2 min read

The Death of GIFs

Gifs are one of the few truly digital-native media formats and obviously have been influential in shaping digital communication.

It was pretty monumental when Facebook acquired Giphy (one of the first search engines for gifs) in 2020 for a reported $400M. Shortly thereafter, a UK watchdog ordered Facebook to sell the company due to competition concerns. Two years later, it’s still a concern. However, Giphy’s valuation has fallen by $200M, citing that gifs are dying.

“There are indications of an overall decline in gif use,” the company said in its filing, “due to a general waning of user and content partner interest in gifs. “They have fallen out of fashion as a content form, with younger users in particular describing gifs as ‘for boomers’ and ‘cringe’.” – The Guardian

Even though Gen Z clearly isn’t here for the gifs, they are bringing new life to the emoji and defining many new meanings for emojis. The Future Party calls it “algospeak” as it is used to bypass algorithmic detection of sensitive or banned material.

  • Emojis: the “crab” emoji (to denote an “eye roll” or “crabby response” to the death of Queen Elizabeth), the “ninja” emoji (to denote derogatory speech about the Black community), and “corn” emoji (to denote pornographic material).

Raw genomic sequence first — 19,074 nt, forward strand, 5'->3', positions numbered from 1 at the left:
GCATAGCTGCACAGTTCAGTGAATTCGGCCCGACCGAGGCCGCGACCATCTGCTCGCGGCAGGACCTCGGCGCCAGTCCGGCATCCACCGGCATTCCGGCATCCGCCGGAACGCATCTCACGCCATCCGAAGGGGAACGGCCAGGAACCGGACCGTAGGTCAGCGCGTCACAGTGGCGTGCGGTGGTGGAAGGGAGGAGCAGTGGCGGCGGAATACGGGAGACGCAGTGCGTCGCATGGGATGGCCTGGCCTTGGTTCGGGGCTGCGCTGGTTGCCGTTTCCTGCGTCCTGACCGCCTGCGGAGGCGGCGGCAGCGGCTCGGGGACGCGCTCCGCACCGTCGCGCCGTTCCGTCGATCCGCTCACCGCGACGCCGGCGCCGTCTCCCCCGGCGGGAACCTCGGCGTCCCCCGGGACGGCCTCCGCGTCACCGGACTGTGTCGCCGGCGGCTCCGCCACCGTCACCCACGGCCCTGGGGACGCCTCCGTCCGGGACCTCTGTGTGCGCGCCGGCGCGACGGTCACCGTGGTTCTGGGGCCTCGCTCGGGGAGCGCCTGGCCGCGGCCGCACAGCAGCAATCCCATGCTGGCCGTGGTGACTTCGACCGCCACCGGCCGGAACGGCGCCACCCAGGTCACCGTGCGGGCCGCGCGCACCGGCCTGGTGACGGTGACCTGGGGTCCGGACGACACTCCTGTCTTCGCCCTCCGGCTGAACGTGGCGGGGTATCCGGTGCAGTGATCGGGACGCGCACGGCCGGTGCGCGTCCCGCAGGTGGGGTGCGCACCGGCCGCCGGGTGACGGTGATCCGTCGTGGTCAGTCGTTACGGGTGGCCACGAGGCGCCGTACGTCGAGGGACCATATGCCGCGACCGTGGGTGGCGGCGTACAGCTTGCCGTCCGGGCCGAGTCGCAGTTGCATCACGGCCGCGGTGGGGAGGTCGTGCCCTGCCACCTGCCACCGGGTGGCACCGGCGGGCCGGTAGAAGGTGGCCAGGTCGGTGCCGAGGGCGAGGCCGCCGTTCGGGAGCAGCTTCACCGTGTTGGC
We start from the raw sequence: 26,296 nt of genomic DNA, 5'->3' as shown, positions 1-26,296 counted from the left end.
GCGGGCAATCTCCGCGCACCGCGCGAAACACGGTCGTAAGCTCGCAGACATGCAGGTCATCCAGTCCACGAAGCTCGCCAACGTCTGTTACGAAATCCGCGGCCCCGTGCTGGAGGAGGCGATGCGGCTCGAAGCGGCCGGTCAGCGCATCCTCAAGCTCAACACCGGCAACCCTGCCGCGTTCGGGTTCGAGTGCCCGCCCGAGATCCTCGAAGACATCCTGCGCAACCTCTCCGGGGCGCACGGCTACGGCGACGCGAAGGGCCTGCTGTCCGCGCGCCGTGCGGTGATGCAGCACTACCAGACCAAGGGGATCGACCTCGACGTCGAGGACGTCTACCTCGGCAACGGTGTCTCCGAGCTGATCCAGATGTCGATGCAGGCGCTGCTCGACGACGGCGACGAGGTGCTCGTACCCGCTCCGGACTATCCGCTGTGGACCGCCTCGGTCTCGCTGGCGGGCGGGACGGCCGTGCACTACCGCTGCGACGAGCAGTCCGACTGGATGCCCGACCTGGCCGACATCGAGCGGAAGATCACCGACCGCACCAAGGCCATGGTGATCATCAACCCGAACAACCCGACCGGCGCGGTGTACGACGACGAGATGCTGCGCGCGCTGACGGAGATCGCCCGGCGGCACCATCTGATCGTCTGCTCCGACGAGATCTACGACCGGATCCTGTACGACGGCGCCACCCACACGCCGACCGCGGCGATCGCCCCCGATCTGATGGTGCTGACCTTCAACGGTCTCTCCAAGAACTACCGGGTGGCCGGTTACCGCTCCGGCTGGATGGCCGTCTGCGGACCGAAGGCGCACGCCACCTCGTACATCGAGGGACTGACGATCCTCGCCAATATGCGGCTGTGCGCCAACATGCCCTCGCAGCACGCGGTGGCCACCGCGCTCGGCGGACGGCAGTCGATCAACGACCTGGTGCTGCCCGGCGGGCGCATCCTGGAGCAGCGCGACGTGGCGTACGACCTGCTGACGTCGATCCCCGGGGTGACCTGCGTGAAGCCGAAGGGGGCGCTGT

• Codewords: the word “camping” (to talk about abortion), the word “unalive” (to post about casualties in the Ukraine-Russia war), and any numerical references to 6/4 (the anniversary of the 1989 Tiananmen Square massacre).
  • Misspelled words: people use an “$” for an “s” or a “0” for an “o,” or say the word “seggsual” in place of “sexual.”

On the flip side, Gen Z is also canceling the thumbs-up emoji and about nine others (including the OK sign, loudly crying face, and others). By canceling, we mean they just see these specific emojis as inherently old and out-of-touch. So they don’t use them as their older counterparts do.

It’s fascinating to think about how vernacular and communication have changed because of technology. And this ultimately impacts how we communicate in professional settings.

Millennials grew up sending SMS texts and naturally made chat apps like Slack a major part of workplace communication. Gen Z has grown up with Snapchat and TikTok, so it’ll be interesting to see what type of changes they bring to the structure of workplace comms.

Within the next 10 years or so we will have employee handbooks and training manuals incorporating this new emoji speak.